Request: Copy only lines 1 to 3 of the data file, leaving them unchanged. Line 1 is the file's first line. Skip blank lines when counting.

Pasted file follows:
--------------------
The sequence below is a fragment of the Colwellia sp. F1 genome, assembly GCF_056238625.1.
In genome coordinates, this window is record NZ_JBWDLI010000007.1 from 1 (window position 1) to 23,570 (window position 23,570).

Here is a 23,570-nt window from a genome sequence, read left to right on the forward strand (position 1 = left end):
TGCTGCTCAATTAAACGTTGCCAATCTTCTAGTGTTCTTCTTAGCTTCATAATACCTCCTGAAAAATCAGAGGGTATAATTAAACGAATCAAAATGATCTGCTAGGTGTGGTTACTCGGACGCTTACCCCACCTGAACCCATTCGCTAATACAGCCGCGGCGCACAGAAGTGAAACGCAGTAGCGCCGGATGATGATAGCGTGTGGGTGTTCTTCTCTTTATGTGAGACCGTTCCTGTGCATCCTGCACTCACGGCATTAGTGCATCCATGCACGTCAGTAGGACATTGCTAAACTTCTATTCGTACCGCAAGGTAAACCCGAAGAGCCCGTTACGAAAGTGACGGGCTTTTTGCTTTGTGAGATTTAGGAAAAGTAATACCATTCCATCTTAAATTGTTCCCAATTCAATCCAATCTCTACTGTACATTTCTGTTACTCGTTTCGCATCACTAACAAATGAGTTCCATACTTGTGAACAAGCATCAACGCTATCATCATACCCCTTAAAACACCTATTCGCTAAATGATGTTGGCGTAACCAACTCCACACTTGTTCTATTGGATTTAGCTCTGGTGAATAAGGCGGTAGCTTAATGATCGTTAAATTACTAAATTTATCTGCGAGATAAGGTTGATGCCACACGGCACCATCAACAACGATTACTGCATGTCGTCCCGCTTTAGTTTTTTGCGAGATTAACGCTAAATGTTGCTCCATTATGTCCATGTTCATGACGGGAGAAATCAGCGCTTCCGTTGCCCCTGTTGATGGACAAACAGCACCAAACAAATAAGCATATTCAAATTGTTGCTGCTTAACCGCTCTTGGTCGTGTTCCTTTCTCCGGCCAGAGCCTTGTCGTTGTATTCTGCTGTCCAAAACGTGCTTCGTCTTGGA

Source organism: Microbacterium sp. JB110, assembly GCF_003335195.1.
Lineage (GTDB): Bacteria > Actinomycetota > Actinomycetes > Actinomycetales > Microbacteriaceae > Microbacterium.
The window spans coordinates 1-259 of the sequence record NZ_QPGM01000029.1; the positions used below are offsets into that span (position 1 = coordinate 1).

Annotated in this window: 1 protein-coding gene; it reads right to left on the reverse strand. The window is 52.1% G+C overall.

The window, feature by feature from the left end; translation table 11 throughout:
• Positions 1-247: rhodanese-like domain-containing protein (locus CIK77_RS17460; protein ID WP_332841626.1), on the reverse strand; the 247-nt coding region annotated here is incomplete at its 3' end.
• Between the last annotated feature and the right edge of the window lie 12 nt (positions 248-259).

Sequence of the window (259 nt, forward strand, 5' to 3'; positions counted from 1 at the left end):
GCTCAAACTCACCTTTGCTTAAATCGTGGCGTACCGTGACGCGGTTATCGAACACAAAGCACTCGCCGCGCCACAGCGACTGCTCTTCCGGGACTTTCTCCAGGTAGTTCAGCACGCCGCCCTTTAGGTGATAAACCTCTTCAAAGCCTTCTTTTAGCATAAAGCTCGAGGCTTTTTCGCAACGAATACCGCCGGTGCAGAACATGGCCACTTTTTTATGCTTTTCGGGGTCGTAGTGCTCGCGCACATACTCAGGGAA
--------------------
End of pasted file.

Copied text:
The sequence below is a fragment of the Colwellia sp. F1 genome, assembly GCF_056238625.1.
In genome coordinates, this window is record NZ_JBWDLI010000007.1 from 1 (window position 1) to 23,570 (window position 23,570).

Here is a 23,570-nt window from a genome sequence, read left to right on the forward strand (position 1 = left end):